3D PioneersA Visit to Optech

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It has been my privilege to visit the folks at Optech on three occasions, twice for company visits and once for the company’s user conference. My first visit was in 2002, when the company was located in a business park mostly composed of one-story nondescript buildings. Subsequently, they moved into a beautiful purpose-built headquarters that accurately reflects the success of the company. Along the way, 51 percent of the company was acquired by a $2 billion tech powerhouse, and the future looks very bright.

We met with the company CEO, Don Carswell, at Intergeo last year and based on that meeting, were able to generate two articles, one for The American Surveyor and a similar one for our LiDAR News Magazine. Because my last visit was in 2009, I decided it was time for another visit to Toronto to get an update on this innovative company.

Because acquisitions are sometimes not good for the company being acquired, my first question to Don was about how the Teledyne acquisition has been playing out. I learned that 10,000-employee Teledyne is a company of companies, a total of 39, all high-tech and niche, ranging from measurement to marine, LiDAR to digital imaging, to oil & gas and more. A wonderful synergy exists and at round table meetings, the companies are allowed to describe what they are doing so other companies can share similar experiences, thereby eliminating newly plowed ground. An internally non-profit R&D wing–Teledyne Scientific & Imaging–exists in North Carolina, and all the companies benefit from the research being performed. Don said 10 of the 39 are directly involved in geospatial, and stated that nothing but positive changes have been the result of the acquisition. According to Don, Optech itself will spend more on R&D this year than in the last three years combined.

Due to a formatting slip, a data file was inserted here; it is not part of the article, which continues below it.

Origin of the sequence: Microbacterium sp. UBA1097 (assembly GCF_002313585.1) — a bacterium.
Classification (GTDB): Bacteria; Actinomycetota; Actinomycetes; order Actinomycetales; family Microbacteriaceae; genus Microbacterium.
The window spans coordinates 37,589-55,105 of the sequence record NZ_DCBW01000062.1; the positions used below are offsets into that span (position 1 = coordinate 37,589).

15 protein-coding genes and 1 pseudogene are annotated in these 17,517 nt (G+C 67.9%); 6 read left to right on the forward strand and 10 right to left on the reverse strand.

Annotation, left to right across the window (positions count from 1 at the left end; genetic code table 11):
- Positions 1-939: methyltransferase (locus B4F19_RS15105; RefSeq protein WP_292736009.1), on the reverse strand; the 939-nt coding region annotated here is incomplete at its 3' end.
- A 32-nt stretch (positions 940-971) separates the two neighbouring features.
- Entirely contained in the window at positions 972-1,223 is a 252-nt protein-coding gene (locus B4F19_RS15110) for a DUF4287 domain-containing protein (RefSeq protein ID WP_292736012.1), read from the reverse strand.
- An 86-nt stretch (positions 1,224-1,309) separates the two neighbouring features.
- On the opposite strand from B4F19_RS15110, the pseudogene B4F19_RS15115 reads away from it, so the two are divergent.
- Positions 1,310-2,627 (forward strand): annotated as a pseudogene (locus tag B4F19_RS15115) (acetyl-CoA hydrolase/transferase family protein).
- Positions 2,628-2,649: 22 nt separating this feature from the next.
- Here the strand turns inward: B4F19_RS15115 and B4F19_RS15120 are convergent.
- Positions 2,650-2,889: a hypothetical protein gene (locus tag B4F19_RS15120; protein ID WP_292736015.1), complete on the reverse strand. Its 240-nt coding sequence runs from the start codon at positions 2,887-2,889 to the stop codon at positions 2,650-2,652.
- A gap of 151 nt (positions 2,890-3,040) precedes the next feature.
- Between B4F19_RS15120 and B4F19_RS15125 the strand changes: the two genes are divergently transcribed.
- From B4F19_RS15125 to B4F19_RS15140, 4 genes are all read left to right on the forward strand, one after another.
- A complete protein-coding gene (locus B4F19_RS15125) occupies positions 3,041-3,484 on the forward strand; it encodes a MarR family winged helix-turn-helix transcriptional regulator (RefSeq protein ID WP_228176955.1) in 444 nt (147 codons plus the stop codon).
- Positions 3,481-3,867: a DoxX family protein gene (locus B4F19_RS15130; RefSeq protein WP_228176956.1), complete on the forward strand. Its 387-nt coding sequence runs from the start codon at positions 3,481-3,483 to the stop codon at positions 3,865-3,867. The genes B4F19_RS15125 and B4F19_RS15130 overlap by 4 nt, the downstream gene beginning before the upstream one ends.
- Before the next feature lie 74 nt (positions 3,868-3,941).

Responding to my question about why the look of the ILRIS terrestrial laser scanner has never changed, Don said rather than spending resources on the look of the instrument, the company has preferred instead on concentrating on making the workflow and software for the high-accuracy, long-range scanner better. He mentioned the success they are having with remote monitoring in mines, and a special workflow they have developed–Reconstructor–in partnership with the Italian company Gexcel. More about the ILRIS below.

Responding to another question about problems I’ve heard about data within the mobile scanning industry, more specifically linking adjacent scans on linear projects, Don said the company has focused a lot of effort on improving its workflow and software. He said the accuracy of the Lynx data–at a relative 6mm–is not the problem, but that 2.5D is easier to solve for than 3D, for example properly placing the front and back of the same sign. He added that systematic error is the most difficult to control and that Optech has put a lot of effort into the least squares bundle block adjustment aspect of LMS. Don assured me that Optech has solved the scan alignment problem by more tightly coupling the GNSS and IMU data. More about this below.

While in Toronto, I also met with Michael Sitar, the business manager for airborne mapping systems, and we discussed the company history and many of Optech’s industry firsts. For example, lasers were barely out of their infancy when Dr. Allan Carswell was studying them at York University in Toronto, Canada. Doug Houston, one of Dr. Carswell’s graduate students and later a project scientist at Optech itself, made the very first LiDAR measurements ever performed in Canada. Houston recently retired after more than 40 years with the company.